US 7073466 B2
For an effectively working regulation of the combustion process in the HCCI mode, a modeled combustion process, to be described by internal variables of state, is formed by using process-influencing variables. Output variables of the actual and modeled combustion process are then used to regulate the process-influencing variables.
1. A method for regulating the combustion process of an internal combustion engine that can be operated with self-controlled self ignition (HCCI mode) at least under specific operating conditions, comprising:
during operation with controlled self ignition, forming a modeled combustion process described by internal variables of state from combustion process influencing variables based on thermodynamic cycle processes, and using the output variables of the modeled combustion process to regulate the process influencing variables.
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This application claims priority to International Application No. 10237328.0 which was filed in the German language on Aug. 14, 2002, which is hereby incorporated by reference.
This invention relates to a method for regulating the combustion process of an internal combustion engine that can at least be operated under specific operating conditions with controlled self ignition (HCCI mode).
When operating an internal combustion engine in the HCCI mode (homogenous charge compression ignition) sometimes also called CAI (controlled auto ignition), ATAC (active thermo atmosphere combustion) or TS (Toyota Soken), the air/fuel mixture is not ignited by a spark ignition, but by controlled self ignition. The HCCI combustion process can, for example, be evoked by a large amount of hot residual gases and/or by a high compression and/or a high inlet air temperature. One requirement for self ignition is a sufficiently high energy level in the cylinder. Internal combustion engines that can be operated in the HCCI mode, regarding both spark ignition and diesel engines are known, see e.g. U.S. Pat. No. 6,260,520, U.S. Pat. No. 6,390,054, DE 199 27 479 and WO 98/10179.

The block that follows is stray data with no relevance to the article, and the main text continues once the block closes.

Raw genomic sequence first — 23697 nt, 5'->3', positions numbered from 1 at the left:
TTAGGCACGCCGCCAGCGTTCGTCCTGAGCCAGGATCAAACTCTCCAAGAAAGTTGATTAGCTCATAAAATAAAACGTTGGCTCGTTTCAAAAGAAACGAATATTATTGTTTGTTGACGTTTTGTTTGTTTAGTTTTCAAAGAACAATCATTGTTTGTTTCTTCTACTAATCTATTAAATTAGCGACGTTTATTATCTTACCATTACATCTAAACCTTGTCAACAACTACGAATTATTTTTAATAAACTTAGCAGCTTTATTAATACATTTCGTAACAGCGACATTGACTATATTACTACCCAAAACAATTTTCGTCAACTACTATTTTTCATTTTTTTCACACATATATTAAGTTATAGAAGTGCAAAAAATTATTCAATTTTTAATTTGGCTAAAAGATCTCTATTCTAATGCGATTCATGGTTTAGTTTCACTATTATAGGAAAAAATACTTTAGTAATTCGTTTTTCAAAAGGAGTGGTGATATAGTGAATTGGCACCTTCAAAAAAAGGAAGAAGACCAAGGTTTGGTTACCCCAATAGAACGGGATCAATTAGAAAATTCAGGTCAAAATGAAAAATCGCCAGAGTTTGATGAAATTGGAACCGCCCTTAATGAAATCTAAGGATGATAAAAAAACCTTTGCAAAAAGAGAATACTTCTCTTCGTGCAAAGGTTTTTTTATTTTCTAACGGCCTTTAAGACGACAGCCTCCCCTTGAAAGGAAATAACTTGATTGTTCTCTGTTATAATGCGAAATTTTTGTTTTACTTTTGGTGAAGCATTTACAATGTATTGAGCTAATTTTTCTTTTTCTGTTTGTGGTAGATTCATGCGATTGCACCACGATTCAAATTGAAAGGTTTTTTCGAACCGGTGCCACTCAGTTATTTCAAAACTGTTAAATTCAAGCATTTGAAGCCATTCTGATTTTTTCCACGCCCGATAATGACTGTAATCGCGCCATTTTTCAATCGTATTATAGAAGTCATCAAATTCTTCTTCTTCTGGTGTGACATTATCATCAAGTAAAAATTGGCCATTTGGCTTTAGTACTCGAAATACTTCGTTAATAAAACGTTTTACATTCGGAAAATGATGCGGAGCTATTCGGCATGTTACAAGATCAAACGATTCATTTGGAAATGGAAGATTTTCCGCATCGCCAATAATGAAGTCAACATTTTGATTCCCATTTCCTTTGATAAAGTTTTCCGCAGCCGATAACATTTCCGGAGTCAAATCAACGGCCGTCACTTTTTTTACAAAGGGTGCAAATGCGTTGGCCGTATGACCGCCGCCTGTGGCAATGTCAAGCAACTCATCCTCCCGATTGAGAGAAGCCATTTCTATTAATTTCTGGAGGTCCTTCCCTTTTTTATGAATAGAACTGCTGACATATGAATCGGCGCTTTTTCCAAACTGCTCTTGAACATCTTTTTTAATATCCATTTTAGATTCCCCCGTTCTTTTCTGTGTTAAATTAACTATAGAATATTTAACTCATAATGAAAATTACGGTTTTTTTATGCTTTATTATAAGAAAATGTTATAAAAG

Compared with a conventional spark-ignited combustion, the HCCI combustion has the advantage of reduced fuel consumption and limited harmful substance emissions. However, it is not easy to regulate the combustion process and particularly to control the self ignition of the mixture. Therefore, a regulation of controlling variables for e.g. the fuel injection (injection volume or injection point and duration), internal or external exhaust gas re-circulation, inlet and outlet valves (variable valve control), exhaust gas counter pressure (exhaust flap) is required. If necessary an ignition support, air inlet temperature, fuel quality and compression ratio (for internal combustion engines with changing compression ratio) can be regulated. However, in order to be able to regulate these process-influencing variables in the sense of an optimum combustion process perhaps with regard to efficiency, engine protection, quiet running, noise development, harmful substance emissions and fuel consumption, instruments for evaluating the quality of the combustion process are required.
In the case of previous solutions one was generally only restricted to evaluating individual measurable output variables of the combustion process. A particularly expressive variable is the combustion chamber pressure. This can, e.g., be detected with indicator crystals that are directly introduced into the cylinder head or with piezopressure sensors that are integrated in the cylinder head gasket. Another possibility is an ion emission measurement by which the combustion process can be evaluated qualitatively. Apart from these solutions being complex and costly, they only conditionally allow a comprehensive and precise evaluation of the quality of the combustion process.
According to an aspect of the invention, a procedure for regulating the combustion process of an internal combustion engine in the HCCI mode that works effectively based on a comprehensive quality evaluation of the combustion process and is still cost-effective is provided.
According to this aspect of the invention, a combustion process, modeled by the internal variables of state to be described, is formed in the HCCI mode with the aid of process-influencing variables, and output variables of the modeled combustion process for regulating the process-influencing variables are used.